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The Spider that NASA Ate


My son, James is CRAZY about space. He is particularly fond of the 1969 moon landing and his personal hero is Neil Armstrong.


I am a firm believer that all children naturally express themselves through delight-directed study. My son, James, age 5, is crazy about space. He is particularly fond of the 1969 moon landing and his personal hero, Neil Armstrong's role in this historic event. His father and I have been trying, as of late, to convince him that, perhaps, he will need to know about more topics than space later in life. He merely looks confused when we suggest this and replies, "Why?"

Well, today, we found a big, ugly, black spider on their outdoor jungle gym. It featured a very scary, round, bulbous body. In true Charlotte Mason fashion I decided to grab this teachable moment. Quickly I got my "Handbook of Nature Study" and the "S" encyclopedia. This would be a great chance to get his mind off of space and show him some interesting nature things!

James looked over the "spider" section of the encyclopedia as little brother, John, and I braved the play equipment once again to get another peek at our specimen. We needed to identify the type of spider we had found before we could proceed any further. The spider quickly sought refuge in his dark hole in the side of the play equipment.

All of a sudden I hear James exclaim, "Wow! Cool!"

"Great," I thought, "He has found a picture of the exact kind of spider we have!"

"Mom! Did you know that they have a picture of the lunar module in this encyclopedia?!" (It dawns on me quickly that "space" is also in the "S" encyclopedia - next to "spider".) He then proceeds to pull out a large fold out center section. It is *covered* with full color pictures of Apollo 11, the Lunar Landing, and Armstrong. James is in heaven.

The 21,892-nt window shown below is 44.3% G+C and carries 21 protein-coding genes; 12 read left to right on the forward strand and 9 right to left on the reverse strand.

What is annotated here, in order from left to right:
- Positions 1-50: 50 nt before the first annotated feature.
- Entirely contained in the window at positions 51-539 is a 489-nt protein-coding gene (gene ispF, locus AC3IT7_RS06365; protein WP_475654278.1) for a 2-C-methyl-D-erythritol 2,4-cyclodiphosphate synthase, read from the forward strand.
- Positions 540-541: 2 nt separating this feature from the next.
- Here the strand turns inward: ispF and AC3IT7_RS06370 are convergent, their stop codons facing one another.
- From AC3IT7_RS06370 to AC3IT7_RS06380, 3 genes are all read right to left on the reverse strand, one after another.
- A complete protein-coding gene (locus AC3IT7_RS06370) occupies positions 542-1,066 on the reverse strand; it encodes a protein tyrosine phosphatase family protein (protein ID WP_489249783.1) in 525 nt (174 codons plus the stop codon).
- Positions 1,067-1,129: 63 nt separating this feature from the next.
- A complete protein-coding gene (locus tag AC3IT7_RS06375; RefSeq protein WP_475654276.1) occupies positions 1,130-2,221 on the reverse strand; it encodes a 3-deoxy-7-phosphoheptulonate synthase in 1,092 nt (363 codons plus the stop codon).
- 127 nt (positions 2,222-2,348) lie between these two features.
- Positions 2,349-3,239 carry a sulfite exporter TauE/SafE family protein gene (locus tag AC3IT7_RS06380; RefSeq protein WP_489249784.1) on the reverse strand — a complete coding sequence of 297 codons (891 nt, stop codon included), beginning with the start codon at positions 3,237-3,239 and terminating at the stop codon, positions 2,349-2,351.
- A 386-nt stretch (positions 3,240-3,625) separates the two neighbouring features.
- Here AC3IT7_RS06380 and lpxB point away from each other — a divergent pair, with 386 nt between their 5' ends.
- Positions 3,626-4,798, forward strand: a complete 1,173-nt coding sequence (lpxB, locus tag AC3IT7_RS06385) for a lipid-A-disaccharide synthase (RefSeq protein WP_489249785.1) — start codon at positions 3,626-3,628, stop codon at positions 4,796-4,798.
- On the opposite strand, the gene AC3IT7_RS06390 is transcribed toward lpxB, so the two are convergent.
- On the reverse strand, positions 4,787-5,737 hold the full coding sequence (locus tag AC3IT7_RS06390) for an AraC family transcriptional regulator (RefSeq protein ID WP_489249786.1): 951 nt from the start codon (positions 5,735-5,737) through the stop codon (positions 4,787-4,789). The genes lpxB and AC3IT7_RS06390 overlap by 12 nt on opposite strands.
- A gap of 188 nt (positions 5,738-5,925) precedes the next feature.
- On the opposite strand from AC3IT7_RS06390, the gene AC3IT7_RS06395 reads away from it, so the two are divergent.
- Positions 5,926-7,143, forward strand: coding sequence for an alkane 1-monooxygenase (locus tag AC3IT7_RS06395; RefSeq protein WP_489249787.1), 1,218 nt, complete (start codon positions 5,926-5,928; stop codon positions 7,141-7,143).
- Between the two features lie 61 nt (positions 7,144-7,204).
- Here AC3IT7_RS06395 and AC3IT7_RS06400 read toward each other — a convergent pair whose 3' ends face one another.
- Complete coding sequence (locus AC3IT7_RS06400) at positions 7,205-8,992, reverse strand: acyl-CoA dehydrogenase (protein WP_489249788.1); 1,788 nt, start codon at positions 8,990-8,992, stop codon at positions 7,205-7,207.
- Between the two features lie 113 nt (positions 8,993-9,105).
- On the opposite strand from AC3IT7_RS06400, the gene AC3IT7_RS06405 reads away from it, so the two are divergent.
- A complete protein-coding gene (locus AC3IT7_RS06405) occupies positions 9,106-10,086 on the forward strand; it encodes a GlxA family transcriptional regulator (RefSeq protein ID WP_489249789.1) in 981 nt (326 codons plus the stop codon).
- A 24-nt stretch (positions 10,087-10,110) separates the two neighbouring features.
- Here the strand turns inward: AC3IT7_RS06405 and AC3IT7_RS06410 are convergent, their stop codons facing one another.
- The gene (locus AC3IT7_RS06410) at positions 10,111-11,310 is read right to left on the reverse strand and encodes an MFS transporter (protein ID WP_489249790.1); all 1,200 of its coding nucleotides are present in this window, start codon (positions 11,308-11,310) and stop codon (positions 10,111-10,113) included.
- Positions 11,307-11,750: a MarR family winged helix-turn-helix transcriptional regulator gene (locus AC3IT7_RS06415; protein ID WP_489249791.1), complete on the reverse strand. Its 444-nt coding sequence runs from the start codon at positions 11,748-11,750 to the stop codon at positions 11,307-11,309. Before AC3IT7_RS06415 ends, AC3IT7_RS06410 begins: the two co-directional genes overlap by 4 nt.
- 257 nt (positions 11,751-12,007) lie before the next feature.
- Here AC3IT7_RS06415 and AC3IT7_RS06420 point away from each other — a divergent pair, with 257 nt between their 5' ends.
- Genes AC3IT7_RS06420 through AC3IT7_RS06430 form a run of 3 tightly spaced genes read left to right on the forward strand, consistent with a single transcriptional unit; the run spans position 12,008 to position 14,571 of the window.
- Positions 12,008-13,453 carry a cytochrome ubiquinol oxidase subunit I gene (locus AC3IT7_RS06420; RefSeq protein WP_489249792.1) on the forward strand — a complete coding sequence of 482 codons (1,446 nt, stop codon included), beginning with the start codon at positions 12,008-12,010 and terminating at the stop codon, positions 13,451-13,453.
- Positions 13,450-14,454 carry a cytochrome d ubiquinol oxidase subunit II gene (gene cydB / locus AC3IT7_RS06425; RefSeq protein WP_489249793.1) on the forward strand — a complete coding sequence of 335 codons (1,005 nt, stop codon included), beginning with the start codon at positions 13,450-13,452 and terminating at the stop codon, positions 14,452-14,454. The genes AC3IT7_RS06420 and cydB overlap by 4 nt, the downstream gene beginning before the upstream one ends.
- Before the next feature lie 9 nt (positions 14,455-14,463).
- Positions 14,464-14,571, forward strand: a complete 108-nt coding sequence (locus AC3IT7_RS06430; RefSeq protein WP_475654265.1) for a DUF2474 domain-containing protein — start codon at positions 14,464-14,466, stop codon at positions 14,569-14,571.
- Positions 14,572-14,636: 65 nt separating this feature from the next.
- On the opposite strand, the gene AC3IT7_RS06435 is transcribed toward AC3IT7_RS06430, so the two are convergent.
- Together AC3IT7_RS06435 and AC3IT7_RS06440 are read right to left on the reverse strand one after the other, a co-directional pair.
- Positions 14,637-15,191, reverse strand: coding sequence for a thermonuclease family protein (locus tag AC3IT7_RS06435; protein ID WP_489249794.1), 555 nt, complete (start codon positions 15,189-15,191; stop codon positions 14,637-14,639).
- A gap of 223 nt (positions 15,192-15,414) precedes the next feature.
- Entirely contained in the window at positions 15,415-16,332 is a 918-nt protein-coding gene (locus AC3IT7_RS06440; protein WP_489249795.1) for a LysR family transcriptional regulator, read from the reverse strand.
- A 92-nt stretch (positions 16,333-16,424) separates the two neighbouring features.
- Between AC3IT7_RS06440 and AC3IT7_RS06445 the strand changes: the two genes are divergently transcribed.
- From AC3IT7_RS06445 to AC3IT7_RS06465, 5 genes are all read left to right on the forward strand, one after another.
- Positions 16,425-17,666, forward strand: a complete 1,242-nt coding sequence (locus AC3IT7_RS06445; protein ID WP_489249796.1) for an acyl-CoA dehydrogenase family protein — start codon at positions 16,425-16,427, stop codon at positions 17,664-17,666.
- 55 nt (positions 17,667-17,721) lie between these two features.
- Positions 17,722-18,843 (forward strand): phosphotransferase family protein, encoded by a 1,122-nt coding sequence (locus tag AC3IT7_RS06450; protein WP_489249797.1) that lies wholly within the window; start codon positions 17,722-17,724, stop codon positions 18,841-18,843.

"Boys!" I exclaimed with excitement, "We are going to have to call the library and reserve some spider identification books!"

"Mom, could we go inside and do a space study first instead?" James interjects.

I convince him of the need to identify our front yard inhabitant. The librarian quickly locates two identification books. Within five minutes we are in the car and on our way to the nearest library branch.

After checking out the two spider books, James asks if perhaps we might see if the library has any more spider books. I am happy with his renewed enthusiasm for our nature project. The librarian helps us locate the "insect and spider" section. I pull a half a dozen books off of the shelf and we head over to a small table to decide which ones to take home with us. As I peruse the books, I turn to talk to James about which books will be great to help us with our new study. But, he is not in the chair next to me anymore.

I spy him in the corner of the library. He is asking the librarian (in a most courteous way) if she could possibly show him where he might find some books about the moon landing and Neil Armstrong. He assures her that he already knows the location of the "robot" section and has previously checked out nearly every available book on robots.

I give up the fight! A half an hour later we left the library. I was toting some half dozen spider books and an equal number of moon landing books. We even found a book entirely devoted to Neil Armstrong that (somehow) we had not found and checked out before. We are both happy.

As we approach the car, James is heard to ask, "Mom, could you hand me the "Armstrong" book? I'd like to look at it on the way home." As I assure him that "home" is just a short five minute drive, I console myself with the thought that perhaps I am raising an astronaut for the first manned flight to Mars! There won't be any spiders on Mars anyway!

UPDATE:

We caught the big ugly spider the next morning. Well ... actually I sprayed it with Raid until it was dead. I did then put it in our little "observation" container with a 2X and 4X magnifier lens on the top. I told James, "Now we will be able to get our spider books out and use the spider to identify stuff that is talked about in the books!" His reply: "Okay, Mom. But, I will *never* lose my love for space!"

"Okay, how about if we read some more of your Neil Armstrong book after looking at the spider books?"

"Okay Mom!"

Oh, forget the spiders! We will probably just go for the Armstrong books. Maybe sometime he will care about the anatomy of a spider ... but today just isn't the day!
Hope Ware is a regular contributor to our site and a member of our email encouragement list!















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